Farm Horizons, February 2014
Farm Bureau launches new online century and sesquicentennial farm list
By Ivan Raconteur
The Minnesota Farm Bureau Federation (MFBF) recently launched an improved online century farm and sesquicentennial farm directory.
According to the MFBF, this is the only comprehensive online century farm and sesquicentennial farm directory available in Minnesota.
The listing is easy to use and provides a wealth of information about century and sesquicentennial farms across the state.
The directory provides a complete listing of the over 9,700 century farms in Minnesota with copies of the original applications available for viewing and printing.
Each year, MFBF and the Minnesota State Fair recognize family farms that have been in continuous family ownership for at least 100 years, and are at least 50 acres in size as century farms. In addition, the directory lists over 165 sesquicentennial farms in Minnesota.
To view the directory, visit the MFBF website, www.fbmn.org and click on “century and sesquicentennial farm” under “consumer engagement.”
Users can research information about farms in a variety of ways.
The site includes a map of the state for century farms, and another for sesquicentennial farms. By hovering over a county on the map, one can see at a glance how many farms are registered in that county.
By clicking on a county, users can see a list showing the current owners of the century or sesquicentennial farm, the city, and the year the family purchased the farm.
Users can also search for farms by name or year.
In addition to the basic information noted above, site users can click on a link to the application submitted by the farm owners.
These applications provide a variety of information about the farm, including:
• contact information for current owner;
• farm street address and section information;
• number of acres included when the family originally purchased the farm, as well as the current size of the farm;
• legal description of the farm; and
• proof of 100 (or 150) years of farm ownership, including names of owners, years of ownership for each, and relationship to previous owner.
The “additional information” section of the application provides information about from whom the original farm was purchased by the family, how many acres were purchased, and the cost of the land per acre when purchased.
Information about where the first owner in the family was born (and, in some cases, from what country the original owner came to the US).
The form also includes information about what trades or occupations the owner was engaged in, other than farming.
The application also asks whether the original residence or any portion of it is still standing, and if any other original farm buildings are still standing.
Finally, the application asks what major crops or other products are produced on the farm.
Applicants are also invited to share any other information they think appropriate.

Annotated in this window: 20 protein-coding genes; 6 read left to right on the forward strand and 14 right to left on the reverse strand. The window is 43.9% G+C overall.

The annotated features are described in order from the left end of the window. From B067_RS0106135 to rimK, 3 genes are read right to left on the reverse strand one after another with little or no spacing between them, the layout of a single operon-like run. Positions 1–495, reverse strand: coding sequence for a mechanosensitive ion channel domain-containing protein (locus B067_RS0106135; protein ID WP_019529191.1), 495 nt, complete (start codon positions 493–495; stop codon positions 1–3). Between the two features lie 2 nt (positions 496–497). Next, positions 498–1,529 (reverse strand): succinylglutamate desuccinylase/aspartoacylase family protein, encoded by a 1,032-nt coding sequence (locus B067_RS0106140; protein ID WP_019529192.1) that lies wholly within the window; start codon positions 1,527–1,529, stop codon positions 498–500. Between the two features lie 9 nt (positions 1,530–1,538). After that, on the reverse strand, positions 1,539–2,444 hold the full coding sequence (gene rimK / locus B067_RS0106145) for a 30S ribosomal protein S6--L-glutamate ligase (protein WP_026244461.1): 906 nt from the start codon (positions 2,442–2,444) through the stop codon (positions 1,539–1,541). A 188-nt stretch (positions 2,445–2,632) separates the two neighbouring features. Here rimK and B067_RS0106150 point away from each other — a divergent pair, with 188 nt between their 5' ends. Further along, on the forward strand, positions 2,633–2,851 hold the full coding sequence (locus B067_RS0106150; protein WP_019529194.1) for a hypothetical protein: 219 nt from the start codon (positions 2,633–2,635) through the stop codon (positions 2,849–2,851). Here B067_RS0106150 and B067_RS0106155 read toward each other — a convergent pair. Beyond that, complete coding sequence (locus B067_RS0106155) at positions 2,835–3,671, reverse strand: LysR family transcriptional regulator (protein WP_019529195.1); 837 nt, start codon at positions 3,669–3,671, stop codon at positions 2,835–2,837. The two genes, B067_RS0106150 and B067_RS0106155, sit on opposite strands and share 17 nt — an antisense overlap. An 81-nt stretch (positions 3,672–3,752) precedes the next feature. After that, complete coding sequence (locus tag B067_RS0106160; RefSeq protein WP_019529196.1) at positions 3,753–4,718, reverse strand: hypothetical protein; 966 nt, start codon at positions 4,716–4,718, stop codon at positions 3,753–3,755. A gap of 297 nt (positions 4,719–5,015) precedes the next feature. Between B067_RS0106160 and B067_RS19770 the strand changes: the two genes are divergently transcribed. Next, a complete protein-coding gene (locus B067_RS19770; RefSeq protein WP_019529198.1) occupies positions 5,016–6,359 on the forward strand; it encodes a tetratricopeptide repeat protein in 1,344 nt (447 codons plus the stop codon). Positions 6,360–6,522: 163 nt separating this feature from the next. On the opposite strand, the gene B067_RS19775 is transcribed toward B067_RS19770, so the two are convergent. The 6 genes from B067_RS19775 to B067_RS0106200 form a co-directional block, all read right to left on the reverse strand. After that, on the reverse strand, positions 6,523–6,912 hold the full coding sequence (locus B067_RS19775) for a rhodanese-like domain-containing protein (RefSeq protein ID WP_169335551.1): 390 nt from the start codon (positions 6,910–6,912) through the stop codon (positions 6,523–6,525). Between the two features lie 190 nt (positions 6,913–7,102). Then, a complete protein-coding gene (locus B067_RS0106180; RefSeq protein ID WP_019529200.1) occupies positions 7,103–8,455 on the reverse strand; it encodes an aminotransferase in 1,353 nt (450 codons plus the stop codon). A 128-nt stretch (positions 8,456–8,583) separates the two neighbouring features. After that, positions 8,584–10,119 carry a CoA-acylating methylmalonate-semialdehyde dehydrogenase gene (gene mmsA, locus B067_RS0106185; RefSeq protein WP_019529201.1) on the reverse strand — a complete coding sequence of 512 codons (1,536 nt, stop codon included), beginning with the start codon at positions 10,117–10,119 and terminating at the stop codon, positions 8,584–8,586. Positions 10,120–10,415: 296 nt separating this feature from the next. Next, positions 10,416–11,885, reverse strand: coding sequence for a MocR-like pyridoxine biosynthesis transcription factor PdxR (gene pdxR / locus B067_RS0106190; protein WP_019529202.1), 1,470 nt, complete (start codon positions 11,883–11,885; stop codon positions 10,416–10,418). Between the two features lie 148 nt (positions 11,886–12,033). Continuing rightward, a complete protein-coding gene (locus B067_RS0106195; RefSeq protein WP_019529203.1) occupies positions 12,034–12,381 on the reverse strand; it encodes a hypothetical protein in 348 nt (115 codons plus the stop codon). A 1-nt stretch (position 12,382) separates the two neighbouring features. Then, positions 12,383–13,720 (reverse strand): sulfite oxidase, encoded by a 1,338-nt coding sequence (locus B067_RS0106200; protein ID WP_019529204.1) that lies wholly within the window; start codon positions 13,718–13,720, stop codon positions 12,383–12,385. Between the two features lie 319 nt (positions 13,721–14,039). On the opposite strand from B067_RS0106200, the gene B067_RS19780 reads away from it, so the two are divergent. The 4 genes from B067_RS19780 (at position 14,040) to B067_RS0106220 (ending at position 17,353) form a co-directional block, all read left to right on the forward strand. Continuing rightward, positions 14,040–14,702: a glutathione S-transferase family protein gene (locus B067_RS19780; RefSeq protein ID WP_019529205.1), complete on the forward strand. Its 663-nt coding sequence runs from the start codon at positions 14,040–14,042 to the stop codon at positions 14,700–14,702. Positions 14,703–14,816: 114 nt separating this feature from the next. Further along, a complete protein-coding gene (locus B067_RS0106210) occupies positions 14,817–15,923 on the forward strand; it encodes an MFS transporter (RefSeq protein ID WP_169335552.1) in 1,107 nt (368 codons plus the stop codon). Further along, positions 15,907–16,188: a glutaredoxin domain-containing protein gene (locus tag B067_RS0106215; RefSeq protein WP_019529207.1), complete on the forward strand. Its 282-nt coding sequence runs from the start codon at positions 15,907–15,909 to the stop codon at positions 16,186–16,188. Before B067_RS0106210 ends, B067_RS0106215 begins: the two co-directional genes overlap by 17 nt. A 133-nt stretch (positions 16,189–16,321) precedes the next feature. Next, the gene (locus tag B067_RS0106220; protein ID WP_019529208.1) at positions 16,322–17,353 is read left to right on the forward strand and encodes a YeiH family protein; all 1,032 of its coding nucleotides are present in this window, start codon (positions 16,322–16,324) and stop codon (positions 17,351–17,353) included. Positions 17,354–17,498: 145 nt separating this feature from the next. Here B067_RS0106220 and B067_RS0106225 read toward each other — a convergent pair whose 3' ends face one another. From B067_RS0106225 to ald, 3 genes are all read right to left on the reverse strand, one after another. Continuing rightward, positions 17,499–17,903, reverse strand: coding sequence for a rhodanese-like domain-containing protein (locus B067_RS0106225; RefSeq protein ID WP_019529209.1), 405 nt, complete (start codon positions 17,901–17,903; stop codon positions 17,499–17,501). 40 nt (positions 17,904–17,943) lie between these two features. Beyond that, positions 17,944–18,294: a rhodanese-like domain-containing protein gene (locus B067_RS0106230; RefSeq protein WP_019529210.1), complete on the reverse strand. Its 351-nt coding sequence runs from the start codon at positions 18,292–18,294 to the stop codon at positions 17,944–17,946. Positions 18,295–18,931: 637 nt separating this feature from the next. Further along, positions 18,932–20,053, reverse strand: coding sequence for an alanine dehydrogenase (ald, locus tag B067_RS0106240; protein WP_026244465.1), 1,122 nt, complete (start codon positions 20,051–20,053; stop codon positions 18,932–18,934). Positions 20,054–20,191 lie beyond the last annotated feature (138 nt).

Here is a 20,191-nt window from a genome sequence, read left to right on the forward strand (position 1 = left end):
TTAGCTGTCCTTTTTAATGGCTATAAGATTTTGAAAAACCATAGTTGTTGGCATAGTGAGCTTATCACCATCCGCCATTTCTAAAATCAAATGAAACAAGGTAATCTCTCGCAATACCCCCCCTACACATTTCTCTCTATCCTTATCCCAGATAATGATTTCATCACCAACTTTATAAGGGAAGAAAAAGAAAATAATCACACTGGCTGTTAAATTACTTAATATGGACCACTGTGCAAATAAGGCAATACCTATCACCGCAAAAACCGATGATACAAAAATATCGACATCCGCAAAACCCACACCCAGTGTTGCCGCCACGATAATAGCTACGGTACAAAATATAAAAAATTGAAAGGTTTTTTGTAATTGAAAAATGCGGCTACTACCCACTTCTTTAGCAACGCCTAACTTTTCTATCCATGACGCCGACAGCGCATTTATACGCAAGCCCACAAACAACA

How to apply for century (or sesquicentennial) farm certification
The Minnesota Farm Bureau and the Minnesota State Fair work in conjunction on the century farm program to honor Minnesota families that have owned their farms for at least 100 years (150 years for sesquicentennial farms), are at least 50 acres in size, and are currently involved in agricultural production.
Since the program began in 1976, nearly 10,000 farms in Minnesota have been recognized as century farms, with about 250 farms being designated each year.
The Minnesota State Fair designates century farm and sesquicentennial farm status in early summer of every year. Century farm families receive a commemorative sign, as well as a certificate signed by the president of the state fair, president of the Minnesota Farm Bureau, and the governor of Minnesota.
The deadline for applications is April 1 each year. Applications are available on the website.
For information regarding Century Farms signs, contact the Minnesota State Fair at (651) 288-4400 or email@example.com.
Local farms in the directory
The directory includes 246 century farms and five sesquicentennial farms in McLeod County; 209 and seven in Carver County, 177 and three in Wright County, and 162 and one in Meeker County, respectively.
Local sesquicentennial farms include:
• Clinton Halverson, Lester Prairie, 1856;
• David and Donna Anderson, Lester Prairie, 1854;
• James Baird, Winsted, 1856;
• Michael Keenan, Glencoe, 1857;
• Robert Otto, Lester Prairie, 1857
Charles Wagner, Chaska, 1858;
• Gerald and Genelle Schimmeppfennig, Norwood Young America, 1856;
• James and Lois Hendricks, Watertown, 1860;
• John H. Ecklund, Watertown, 1859;
• Kenneth and Barb Lenzen, Chaska, 1859;
• Marvill and Nancy Buckentine, trustees of the Earl Schmidt family trust, Cologne, 1861;
• Shirley and Meldon Melcher, Norwood Young America, 1859;
• Florence Roth, Delano, 1848;
• Richard Lindenfelser, Albertville, 1856;
• William Wendele, Buffalo, 1860; and
• Milton Housman, Litchfield, 1856.